Democrat wants u 2 txt 4 peace in Iraq

Rep. Dennis Kucinich, the 2008 presidential candidate from Ohio, launches campaign aimed at giving war opponents another means of reaching the White House and Congress.

Anne Broache Staff Writer, CNET News.com
Anne Broache
covers Capitol Hill goings-on and technology policy from Washington, D.C.
Anne Broache

Text messaging as means of political outreach is hardly a new idea, but 2008 Democratic presidential hopeful Dennis Kucinich claims a new drive launched by his campaign on Monday stands out from all the rest.

The vegan congressman from Ohio is asking Americans opposed to the Iraq war to text the word "peace" to the number 73223. From there, he plans to forward on the responses to President Bush and the Pentagon.

It all amounts to what his campaign staff calls "the first time text messaging has been used to try and change American policy." (Wait, selecting the next American Idol doesn't count?)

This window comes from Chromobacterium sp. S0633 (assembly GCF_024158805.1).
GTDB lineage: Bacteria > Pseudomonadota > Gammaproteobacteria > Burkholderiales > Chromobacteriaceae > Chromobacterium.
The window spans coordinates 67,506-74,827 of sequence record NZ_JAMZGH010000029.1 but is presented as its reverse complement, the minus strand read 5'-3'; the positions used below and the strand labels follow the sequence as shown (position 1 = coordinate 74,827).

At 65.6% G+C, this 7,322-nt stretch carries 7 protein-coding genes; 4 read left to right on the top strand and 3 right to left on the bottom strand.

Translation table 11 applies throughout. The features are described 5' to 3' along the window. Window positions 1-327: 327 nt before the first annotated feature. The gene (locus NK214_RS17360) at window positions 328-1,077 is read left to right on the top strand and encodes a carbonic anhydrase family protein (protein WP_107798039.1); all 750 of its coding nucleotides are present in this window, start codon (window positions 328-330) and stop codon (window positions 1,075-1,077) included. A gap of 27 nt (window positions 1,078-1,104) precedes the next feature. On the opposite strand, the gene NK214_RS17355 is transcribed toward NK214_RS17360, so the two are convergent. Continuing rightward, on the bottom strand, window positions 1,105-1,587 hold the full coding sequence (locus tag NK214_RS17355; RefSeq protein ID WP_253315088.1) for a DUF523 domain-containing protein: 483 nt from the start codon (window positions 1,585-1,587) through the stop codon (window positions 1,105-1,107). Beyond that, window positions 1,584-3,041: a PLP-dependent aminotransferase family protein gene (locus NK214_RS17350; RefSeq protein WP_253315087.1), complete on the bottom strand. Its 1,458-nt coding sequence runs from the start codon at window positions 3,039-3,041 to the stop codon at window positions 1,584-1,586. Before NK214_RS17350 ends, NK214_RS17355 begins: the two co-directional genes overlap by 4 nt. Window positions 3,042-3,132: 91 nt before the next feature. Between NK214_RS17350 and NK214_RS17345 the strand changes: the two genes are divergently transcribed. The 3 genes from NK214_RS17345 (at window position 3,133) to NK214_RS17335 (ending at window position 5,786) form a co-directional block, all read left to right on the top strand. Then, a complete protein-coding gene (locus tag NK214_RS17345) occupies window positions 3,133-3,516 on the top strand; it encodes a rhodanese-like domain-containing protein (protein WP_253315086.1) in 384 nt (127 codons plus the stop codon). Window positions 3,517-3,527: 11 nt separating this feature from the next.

"You can vote now to end the war in Iraq," Kucinich tells viewers in a video message posted on YouTube Monday. "Text peace now to send a message to the White House and to the Democratic Congress that now's the time to end the war."

Kucinich's video message is also scheduled to air on Monday evening during CNN's first-ever YouTube-inspired Democratic presidential debates in South Carolina, a campaign spokesman told CNET News.com.

Other White House contenders seeking endearment among the gadget-dependent set, including Hillary Clinton and John Edwards, are already offering their followers text message updates about their campaigns. Edwards, for his part, also recently used the tool to hit about 13,000 supporters with the plea, "Will u donate $ to my campaign?"